Tomalin, who has written biographies of Charles Dickens, Samuel Pepys and other writers, found that she could not simply deliver the young Wells and confesses that “I have found him too interesting to leave.” Thus, all of Wells’s life emerges here as she takes us carefully through three important, overlapping profiles of one of England’s enduring, most widely read and cited literary artists. One profile is Wells as a social activist determined, as he said, “to write, talk and preach revolution.” He was an atheist, a socialist and the author of scores of books where he frequently dreamed of a better social world; his political publications were as influential and popular as his groundbreaking science fiction tales, which he called “scientific romances.” We learn about his important though not entirely comfortable involvement with the visionary progressives in the Fabian Society. In his best-selling work “Anticipations,” he told a friend, his intention was “to undermine and destroy the monarch, monogamy and respectability — and the British Empire, all under the guise of a speculation about motorcars and electrical heating.” It is no little achievement that his 1940 “The Rights of Man” became “one of the sources for the 1948 Universal Declaration of Human Rights” proclaimed by the United Nations General Assembly.
Wells did, in fact, destroy monogamy and respectability in his own life. Examining at length this unpleasant, sad dimension, Tomalin enables us to see that “he was a bad husband and an unreliable lover,” with the person he hurt the most being his second wife, Jane, who “found herself abandoned for ever longer periods as the years went by, while he carried on his love affairs in blazes of publicity.”
So it is this biography’s last profile of Wells as a prolific, original storyteller that ensorcelled me as a young reader and, as a writer, cemented my respect for him. Though he was often sick, and self-educated, his early literary labors were prodigious. Before his success with “The Time Machine,” he took work copying diagrams for slides sold to medical students, tutored students, devised quiz questions for cheap magazines and wrote two popular science textbooks, one of which he illustrated, yet to him they were hackwork. He edited a journal and weekly, churned out book reviews, tried his hand unsuccessfully at playwriting, sold lightweight pieces to The Pall Mall Gazette, which, to his surprise, earned him more money than he received from teaching. All this is but the iceberg’s tip of his voluminous literary outpourings.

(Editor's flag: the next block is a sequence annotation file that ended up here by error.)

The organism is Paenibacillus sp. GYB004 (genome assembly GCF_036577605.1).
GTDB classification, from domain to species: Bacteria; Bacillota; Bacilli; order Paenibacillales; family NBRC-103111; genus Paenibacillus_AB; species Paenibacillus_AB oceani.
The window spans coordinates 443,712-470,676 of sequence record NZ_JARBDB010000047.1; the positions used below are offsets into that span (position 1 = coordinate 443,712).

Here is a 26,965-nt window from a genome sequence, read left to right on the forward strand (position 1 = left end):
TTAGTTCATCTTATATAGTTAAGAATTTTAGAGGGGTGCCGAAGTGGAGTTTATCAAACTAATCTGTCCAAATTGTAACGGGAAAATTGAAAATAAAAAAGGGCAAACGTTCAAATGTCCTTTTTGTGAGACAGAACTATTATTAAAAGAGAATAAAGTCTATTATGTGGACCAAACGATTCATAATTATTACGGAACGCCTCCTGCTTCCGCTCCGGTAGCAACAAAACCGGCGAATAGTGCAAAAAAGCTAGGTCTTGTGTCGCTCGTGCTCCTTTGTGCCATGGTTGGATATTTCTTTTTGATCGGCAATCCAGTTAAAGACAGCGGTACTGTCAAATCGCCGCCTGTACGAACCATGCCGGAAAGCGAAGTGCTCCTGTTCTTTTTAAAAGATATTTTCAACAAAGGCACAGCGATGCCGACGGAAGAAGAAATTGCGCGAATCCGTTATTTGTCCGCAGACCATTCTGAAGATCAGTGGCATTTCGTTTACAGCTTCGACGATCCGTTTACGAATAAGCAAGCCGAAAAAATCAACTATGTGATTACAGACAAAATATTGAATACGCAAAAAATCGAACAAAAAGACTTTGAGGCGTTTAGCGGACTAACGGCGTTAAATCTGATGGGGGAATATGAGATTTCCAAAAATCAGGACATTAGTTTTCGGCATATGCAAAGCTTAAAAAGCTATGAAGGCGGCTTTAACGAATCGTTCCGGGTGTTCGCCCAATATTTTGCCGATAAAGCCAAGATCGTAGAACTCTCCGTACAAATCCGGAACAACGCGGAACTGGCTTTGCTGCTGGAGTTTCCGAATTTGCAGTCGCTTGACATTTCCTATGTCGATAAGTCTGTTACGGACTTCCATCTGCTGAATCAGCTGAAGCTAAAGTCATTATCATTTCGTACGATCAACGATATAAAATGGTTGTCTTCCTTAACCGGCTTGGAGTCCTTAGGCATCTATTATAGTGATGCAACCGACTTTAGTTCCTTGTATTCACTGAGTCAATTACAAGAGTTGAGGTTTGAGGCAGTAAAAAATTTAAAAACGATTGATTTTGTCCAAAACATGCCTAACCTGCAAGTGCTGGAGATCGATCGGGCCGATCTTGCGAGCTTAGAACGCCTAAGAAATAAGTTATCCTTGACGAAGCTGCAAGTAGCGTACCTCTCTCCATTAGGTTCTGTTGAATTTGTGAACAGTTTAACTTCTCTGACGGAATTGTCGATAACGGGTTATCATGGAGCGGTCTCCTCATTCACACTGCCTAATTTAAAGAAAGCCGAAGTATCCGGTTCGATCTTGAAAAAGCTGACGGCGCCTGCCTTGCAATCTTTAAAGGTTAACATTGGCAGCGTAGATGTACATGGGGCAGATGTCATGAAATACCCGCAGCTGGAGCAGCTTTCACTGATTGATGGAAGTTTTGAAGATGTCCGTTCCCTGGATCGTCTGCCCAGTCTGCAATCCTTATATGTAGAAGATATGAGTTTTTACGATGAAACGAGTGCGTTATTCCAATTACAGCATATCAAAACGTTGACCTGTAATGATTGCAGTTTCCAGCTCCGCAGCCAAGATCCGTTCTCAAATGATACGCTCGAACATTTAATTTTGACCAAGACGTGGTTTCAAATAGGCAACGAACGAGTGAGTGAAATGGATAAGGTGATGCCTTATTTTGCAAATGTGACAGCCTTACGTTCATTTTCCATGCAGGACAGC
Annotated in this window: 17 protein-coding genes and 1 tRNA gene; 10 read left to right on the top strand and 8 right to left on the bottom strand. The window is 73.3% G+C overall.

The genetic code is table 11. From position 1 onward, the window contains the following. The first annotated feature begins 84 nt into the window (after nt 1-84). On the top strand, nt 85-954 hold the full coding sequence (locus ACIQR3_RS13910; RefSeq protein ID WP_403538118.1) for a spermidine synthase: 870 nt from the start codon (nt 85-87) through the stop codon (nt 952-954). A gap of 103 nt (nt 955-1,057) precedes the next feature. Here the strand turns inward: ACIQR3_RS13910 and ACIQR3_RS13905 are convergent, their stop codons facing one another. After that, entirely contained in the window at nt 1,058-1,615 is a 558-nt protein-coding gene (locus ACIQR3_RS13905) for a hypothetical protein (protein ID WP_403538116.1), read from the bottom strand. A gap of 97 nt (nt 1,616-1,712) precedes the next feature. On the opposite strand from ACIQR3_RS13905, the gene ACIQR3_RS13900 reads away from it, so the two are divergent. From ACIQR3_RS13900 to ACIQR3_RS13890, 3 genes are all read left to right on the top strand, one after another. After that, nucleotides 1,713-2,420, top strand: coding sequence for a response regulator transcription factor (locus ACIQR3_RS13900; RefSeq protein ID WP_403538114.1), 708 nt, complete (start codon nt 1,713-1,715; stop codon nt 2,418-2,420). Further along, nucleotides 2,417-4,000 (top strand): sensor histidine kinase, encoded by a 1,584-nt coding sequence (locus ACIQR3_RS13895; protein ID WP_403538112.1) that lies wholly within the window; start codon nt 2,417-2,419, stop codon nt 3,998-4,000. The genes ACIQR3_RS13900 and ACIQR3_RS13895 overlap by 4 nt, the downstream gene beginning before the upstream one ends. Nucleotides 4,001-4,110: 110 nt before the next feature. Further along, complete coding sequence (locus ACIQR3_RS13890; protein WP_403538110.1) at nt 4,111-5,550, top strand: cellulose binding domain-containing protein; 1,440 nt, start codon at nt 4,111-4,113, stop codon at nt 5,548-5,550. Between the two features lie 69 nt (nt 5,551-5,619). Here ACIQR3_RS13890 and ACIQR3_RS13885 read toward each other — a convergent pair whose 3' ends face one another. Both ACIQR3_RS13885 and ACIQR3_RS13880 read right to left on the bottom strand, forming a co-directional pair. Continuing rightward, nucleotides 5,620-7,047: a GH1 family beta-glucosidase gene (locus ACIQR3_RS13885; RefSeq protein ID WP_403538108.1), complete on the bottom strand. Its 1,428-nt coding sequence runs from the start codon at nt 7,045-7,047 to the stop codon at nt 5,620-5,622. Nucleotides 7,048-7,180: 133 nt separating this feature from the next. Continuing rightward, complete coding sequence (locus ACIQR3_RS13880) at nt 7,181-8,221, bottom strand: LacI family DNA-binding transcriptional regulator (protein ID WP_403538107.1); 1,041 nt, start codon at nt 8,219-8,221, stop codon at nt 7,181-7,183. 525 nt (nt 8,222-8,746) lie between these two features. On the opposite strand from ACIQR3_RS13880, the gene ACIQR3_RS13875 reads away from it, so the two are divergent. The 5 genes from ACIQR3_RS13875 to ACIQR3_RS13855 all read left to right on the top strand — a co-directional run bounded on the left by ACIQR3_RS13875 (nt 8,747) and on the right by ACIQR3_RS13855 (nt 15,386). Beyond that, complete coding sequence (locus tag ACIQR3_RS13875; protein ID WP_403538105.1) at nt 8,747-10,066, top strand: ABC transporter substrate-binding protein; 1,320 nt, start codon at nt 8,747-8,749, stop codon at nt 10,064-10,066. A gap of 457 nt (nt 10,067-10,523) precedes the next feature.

“There was a period when he was turning out 7,000 words a day,” writes Tomalin. “He kept working at what seems an impossible rate, producing stories so varied one might easily think they came from a team of writers.” Few writers will equal his worldwide impact on letters. With Jules Verne and the publisher Hugo Gernsback, he invented the genre of science fiction. A crater on the moon’s far side is named after him. Nominated four times for the Nobel Prize in Literature, Wells, the futurist, foresaw the coming of aircraft, tanks, the sexual revolution, the atomic bomb, and created the classic templates for every story that has been written about alien invasion (his inspiration for “The War of the Worlds,” says Tomalin, was “Tasmania, and the disaster the arrival of the Europeans had been for its people, who were annihilated”) and time travel (he was the first to imagine such travel made possible by a machine).
Would that I could mention all the illuminating details in this biography, for example, why Wells praised Black Americans so highly, saying, “I took a mighty liking to these gentle, human, dark-skinned people,” and “Whatever America has to show in heroic living today, I doubt if she can show anything finer than the quality of the resolve, the steadfast efforts hundreds of black and colored men are making today to live blamelessly, honorably and patiently, getting by themselves what scraps of refinement, beauty and learning they may, keeping their hold on a civilization they are grudged and denied.” This book’s subtitle is exactly right, for Wells did change our world. And Tomalin’s account of his early years educates and entertains, despite the difficulty of delivering the large life and legacy of H. G. Wells in a single volume.